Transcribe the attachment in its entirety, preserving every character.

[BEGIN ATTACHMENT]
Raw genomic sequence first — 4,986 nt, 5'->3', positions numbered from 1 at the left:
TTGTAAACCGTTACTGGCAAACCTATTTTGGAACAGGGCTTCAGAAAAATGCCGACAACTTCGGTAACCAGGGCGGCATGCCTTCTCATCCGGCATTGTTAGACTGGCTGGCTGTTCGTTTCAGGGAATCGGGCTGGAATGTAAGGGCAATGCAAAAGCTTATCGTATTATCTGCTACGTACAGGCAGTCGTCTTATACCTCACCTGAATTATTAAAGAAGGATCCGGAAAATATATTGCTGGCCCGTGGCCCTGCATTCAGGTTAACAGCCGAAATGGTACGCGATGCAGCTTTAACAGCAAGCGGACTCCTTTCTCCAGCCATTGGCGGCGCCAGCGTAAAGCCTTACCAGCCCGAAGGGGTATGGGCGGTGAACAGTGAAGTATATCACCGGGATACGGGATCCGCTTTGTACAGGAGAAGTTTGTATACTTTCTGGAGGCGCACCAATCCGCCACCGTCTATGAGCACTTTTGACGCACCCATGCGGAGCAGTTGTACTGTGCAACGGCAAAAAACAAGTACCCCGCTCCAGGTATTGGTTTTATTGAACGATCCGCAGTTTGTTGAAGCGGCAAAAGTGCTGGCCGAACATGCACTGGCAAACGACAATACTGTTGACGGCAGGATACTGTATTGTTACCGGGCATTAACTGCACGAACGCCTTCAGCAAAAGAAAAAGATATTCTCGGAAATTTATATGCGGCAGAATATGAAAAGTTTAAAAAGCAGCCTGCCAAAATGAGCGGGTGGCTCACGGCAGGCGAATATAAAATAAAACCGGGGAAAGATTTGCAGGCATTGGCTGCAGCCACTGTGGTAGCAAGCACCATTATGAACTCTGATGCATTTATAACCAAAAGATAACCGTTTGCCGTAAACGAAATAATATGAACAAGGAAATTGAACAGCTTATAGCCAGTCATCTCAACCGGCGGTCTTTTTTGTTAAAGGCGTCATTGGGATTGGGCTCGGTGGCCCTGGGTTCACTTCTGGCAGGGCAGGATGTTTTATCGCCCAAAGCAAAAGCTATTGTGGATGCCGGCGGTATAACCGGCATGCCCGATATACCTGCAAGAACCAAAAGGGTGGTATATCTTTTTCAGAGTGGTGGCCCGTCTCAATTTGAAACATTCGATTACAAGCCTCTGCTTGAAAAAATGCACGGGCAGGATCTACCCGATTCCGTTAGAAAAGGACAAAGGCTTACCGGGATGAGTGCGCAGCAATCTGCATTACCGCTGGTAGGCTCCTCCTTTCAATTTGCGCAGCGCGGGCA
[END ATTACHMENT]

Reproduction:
Raw genomic sequence first — 4,986 nt, 5'->3', positions numbered from 1 at the left:
TTGTAAACCGTTACTGGCAAACCTATTTTGGAACAGGGCTTCAGAAAAATGCCGACAACTTCGGTAACCAGGGCGGCATGCCTTCTCATCCGGCATTGTTAGACTGGCTGGCTGTTCGTTTCAGGGAATCGGGCTGGAATGTAAGGGCAATGCAAAAGCTTATCGTATTATCTGCTACGTACAGGCAGTCGTCTTATACCTCACCTGAATTATTAAAGAAGGATCCGGAAAATATATTGCTGGCCCGTGGCCCTGCATTCAGGTTAACAGCCGAAATGGTACGCGATGCAGCTTTAACAGCAAGCGGACTCCTTTCTCCAGCCATTGGCGGCGCCAGCGTAAAGCCTTACCAGCCCGAAGGGGTATGGGCGGTGAACAGTGAAGTATATCACCGGGATACGGGATCCGCTTTGTACAGGAGAAGTTTGTATACTTTCTGGAGGCGCACCAATCCGCCACCGTCTATGAGCACTTTTGACGCACCCATGCGGAGCAGTTGTACTGTGCAACGGCAAAAAACAAGTACCCCGCTCCAGGTATTGGTTTTATTGAACGATCCGCAGTTTGTTGAAGCGGCAAAAGTGCTGGCCGAACATGCACTGGCAAACGACAATACTGTTGACGGCAGGATACTGTATTGTTACCGGGCATTAACTGCACGAACGCCTTCAGCAAAAGAAAAAGATATTCTCGGAAATTTATATGCGGCAGAATATGAAAAGTTTAAAAAGCAGCCTGCCAAAATGAGCGGGTGGCTCACGGCAGGCGAATATAAAATAAAACCGGGGAAAGATTTGCAGGCATTGGCTGCAGCCACTGTGGTAGCAAGCACCATTATGAACTCTGATGCATTTATAACCAAAAGATAACCGTTTGCCGTAAACGAAATAATATGAACAAGGAAATTGAACAGCTTATAGCCAGTCATCTCAACCGGCGGTCTTTTTTGTTAAAGGCGTCATTGGGATTGGGCTCGGTGGCCCTGGGTTCACTTCTGGCAGGGCAGGATGTTTTATCGCCCAAAGCAAAAGCTATTGTGGATGCCGGCGGTATAACCGGCATGCCCGATATACCTGCAAGAACCAAAAGGGTGGTATATCTTTTTCAGAGTGGTGGCCCGTCTCAATTTGAAACATTCGATTACAAGCCTCTGCTTGAAAAAATGCACGGGCAGGATCTACCCGATTCCGTTAGAAAAGGACAAAGGCTTACCGGGATGAGTGCGCAGCAATCTGCATTACCGCTGGTAGGCTCCTCCTTTCAATTTGCGCAGCGCGGGCA